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Spring housing market surge unlikely as affordability, cost of living weigh on buyers



After five consecutive holds of the Bank of Canada's key interest rate, which followed more than a year of rate hikes, economists are foreseeing a rebound in the national housing market. However, they caution against expecting a significant surge just yet.


The central bank is widely expected to maintain its key rate steady in its upcoming announcement. Yet, there's uncertainty about its future direction. While modest rate cuts might be on the horizon later this year, possibly starting as early as June, it could take some time before buyers regain enough confidence to actively participate in the market.


This lingering uncertainty might keep some buyers cautious during the spring season, according to TD Bank economist Rishi Sondhi. He describes Canada's housing market as resembling a coiled spring, suggesting that significant pent-up demand exists, especially in Ontario and British Columbia.


Sondhi notes that historically, sales activity and prices tend to spike following market-shifting events like interest rate cuts.


In its recent report on national home sales and pricing data, the Canadian Real Estate Association (CREA) hinted at a potential uptick in activity, suggesting that February might have been "the last relatively uneventful month of the year."


Larry Cerqua, chair of CREA, stated that there's a sense that things are about to pick up, but whether buyers are waiting for signals from the Bank of Canada or for spring listings to increase remains uncertain.


In the Greater Toronto Area, realtor Dean Artenosi sees the current moment as a turning point where optimism is growing among buyers. He attributes this sentiment to the perceived stabilization of interest rates and suggests that buyers are becoming more comfortable with the current market conditions.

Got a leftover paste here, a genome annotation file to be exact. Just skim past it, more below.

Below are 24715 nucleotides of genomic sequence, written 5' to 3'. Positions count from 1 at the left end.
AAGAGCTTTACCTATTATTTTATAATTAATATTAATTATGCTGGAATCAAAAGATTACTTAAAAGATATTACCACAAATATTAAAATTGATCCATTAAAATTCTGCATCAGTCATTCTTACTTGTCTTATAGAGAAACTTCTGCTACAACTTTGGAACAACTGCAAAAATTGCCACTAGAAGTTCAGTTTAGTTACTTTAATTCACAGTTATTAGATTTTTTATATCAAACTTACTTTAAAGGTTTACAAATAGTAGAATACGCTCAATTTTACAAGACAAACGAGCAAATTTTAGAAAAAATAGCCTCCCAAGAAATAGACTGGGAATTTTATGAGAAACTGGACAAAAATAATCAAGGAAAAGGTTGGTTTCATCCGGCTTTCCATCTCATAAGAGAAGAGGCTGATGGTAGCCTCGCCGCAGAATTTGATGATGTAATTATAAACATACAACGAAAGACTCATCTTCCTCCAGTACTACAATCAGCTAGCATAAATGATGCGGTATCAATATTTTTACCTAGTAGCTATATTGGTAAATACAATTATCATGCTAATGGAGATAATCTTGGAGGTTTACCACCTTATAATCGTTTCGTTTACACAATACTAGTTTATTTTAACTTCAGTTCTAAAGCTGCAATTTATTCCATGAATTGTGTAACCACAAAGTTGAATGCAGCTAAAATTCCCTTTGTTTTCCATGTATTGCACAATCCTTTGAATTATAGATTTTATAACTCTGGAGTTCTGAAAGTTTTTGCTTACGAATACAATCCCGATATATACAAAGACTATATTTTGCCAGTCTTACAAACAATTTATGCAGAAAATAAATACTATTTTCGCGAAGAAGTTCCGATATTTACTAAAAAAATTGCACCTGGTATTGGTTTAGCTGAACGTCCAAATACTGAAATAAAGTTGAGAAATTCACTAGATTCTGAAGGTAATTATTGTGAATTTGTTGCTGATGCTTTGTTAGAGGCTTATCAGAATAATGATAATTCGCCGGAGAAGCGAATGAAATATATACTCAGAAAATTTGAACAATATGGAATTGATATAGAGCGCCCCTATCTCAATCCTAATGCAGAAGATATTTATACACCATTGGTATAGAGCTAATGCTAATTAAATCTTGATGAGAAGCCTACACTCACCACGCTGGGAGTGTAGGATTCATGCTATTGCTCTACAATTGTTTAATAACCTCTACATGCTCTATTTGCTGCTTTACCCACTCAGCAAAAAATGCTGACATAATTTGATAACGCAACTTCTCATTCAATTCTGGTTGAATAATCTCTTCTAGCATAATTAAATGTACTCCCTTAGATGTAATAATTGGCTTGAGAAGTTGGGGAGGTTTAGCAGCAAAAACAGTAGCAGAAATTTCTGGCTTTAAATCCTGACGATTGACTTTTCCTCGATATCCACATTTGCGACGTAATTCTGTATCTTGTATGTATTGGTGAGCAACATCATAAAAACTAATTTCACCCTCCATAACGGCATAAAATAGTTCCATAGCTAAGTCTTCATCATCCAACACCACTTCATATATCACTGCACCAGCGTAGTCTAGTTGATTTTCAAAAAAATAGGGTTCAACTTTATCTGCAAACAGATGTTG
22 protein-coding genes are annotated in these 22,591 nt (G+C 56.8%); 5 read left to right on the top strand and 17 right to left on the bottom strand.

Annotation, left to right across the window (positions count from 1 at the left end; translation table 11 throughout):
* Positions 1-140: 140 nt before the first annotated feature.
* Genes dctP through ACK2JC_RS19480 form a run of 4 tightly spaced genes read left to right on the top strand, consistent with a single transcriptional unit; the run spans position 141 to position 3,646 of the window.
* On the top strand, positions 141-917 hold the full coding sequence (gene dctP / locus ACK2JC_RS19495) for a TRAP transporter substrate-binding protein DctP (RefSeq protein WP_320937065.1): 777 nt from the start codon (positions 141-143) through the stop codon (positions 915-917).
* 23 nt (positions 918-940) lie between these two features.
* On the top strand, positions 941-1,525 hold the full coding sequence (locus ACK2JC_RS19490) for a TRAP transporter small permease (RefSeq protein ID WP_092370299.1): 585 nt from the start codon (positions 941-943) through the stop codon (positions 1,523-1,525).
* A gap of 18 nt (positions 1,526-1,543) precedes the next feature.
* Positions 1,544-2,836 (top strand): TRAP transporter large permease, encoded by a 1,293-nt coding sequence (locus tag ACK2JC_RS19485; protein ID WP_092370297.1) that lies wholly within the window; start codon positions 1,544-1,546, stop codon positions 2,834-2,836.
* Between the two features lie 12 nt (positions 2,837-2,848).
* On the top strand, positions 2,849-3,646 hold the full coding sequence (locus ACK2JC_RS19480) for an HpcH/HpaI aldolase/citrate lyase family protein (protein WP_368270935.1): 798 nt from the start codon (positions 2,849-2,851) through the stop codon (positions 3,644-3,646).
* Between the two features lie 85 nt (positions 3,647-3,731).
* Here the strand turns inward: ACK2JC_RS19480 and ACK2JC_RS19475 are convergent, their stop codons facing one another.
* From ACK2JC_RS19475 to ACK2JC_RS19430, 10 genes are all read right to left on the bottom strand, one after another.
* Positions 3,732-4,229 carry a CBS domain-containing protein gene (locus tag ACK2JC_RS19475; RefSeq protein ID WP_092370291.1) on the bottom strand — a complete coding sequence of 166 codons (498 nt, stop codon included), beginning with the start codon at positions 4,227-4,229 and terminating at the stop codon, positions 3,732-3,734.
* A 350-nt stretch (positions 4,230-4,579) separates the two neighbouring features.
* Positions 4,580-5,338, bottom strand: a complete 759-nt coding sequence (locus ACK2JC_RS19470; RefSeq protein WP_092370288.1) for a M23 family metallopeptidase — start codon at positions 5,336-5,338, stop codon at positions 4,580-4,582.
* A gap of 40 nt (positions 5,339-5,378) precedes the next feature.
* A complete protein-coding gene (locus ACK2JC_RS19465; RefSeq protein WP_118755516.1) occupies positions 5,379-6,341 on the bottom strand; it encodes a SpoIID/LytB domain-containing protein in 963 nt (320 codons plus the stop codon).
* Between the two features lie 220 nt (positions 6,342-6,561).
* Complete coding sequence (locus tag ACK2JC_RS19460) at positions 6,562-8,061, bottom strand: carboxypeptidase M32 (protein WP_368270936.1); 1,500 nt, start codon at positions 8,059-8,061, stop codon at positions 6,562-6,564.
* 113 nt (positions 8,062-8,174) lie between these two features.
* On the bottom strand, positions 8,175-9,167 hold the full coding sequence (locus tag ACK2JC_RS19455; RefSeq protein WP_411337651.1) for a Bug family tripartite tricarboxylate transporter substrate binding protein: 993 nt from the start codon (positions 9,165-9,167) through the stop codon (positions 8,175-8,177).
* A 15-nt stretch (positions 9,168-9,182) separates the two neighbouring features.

Out West in Vancouver, real estate agent Tim Hill observes a cooling of activity in March following a strong start to the year. Many clients are now adopting a wait-and-see approach, anticipating potential rate cuts before making purchasing decisions.


RBC assistant chief economist Robert Hogue predicts a gradual rebound in the housing market later this year, particularly as the central bank's rate-cutting cycle progresses. However, he expects this rebound to be gradual rather than immediate.


Despite pent-up demand, affordability remains a significant concern in markets like Toronto, Vancouver, and Montreal. Hogue emphasizes that affordability constraints, rather than caution, are affecting buyers' decisions.


Hogue suggests that while some buyers might try to enter the market ahead of anticipated rate cuts, sustained market activity will require a significant drop in mortgage rates, likely in the latter part of 2024 rather than during the spring.


Artenosi advises his clients against waiting, citing factors such as Canada's growing population and the potential for bidding wars. He cautions that there may never be a perfect time to enter the market.


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